Ignoring all of that, Parris deserves the plaudits she has garnered already.
And yet again I have to say, catch her if you can.

Friday, 3 February 2017

St Paul and the Broken Bones @ O2 Forum Kentish Town


First gig of the year, whats to come?
Last gig of a long tour for the band and possibly showed slightly although four encore numbers sent the sold out audience happy enough.
Personally I dont think is was quite as good as their appearance at Koko last year, not enough gospel inspired numbers or slow songs to my mind, probably as more numbers from the Sea of Noise album were performed. But coming back on the tube afterwards there was a young guy with the cover of SoN under his arm that he had managed to get the whole band to sign. He did not think so.

Thursday, 19 January 2017

Cirque de Soleil, Amaluma @ Royal Albert Hall, London

First time for Cirque du Soleil and it will also be my last.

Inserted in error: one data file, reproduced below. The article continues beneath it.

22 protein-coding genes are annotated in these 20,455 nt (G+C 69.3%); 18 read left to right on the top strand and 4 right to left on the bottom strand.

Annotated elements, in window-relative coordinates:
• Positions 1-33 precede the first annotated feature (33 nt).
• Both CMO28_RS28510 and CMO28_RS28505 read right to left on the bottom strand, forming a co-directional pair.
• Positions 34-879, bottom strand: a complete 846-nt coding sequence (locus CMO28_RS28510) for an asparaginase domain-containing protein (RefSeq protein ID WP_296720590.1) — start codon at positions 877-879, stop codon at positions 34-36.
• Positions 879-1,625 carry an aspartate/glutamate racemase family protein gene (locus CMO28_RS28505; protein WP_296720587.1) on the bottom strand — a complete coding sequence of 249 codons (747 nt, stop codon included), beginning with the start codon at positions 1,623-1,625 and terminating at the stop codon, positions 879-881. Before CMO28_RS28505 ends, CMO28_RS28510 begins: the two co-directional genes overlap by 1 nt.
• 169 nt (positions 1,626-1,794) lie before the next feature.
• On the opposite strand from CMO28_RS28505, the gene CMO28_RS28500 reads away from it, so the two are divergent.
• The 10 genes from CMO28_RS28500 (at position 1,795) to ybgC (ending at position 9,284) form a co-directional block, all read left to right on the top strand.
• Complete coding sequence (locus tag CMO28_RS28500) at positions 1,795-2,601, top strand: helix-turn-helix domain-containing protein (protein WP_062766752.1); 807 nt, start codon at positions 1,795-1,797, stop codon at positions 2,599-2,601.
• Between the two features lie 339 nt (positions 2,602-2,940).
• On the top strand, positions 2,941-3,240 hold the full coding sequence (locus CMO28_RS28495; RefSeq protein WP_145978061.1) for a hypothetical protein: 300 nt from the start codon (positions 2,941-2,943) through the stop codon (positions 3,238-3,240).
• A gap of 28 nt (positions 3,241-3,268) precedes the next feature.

This production was 75% bollocks but with 25% of jaw dropping acrobatic stunts. What it had to do with Willy the Shake's Tempest I have no idea.
Technically the staging was indeed very well thought through which cannot be said for the garbage rock music that was played relatively heavily (would imagine that most of the audience thought that it was what rock music was all about, oh little do they know) throughout the nigh on two hours of the performance. No light or shade, no nuances, no tonal differences zilch.
The best was a rather stunning performance from Lara Jacobs Rigolo (as the helpfully-named Balance Goddess) as she creates a boat frame using only canes, her toes and feats of balance that seem impossible. But best of all, no music, only the sound of her very regular but calm breathing. It will be the only I will remember about the whole show.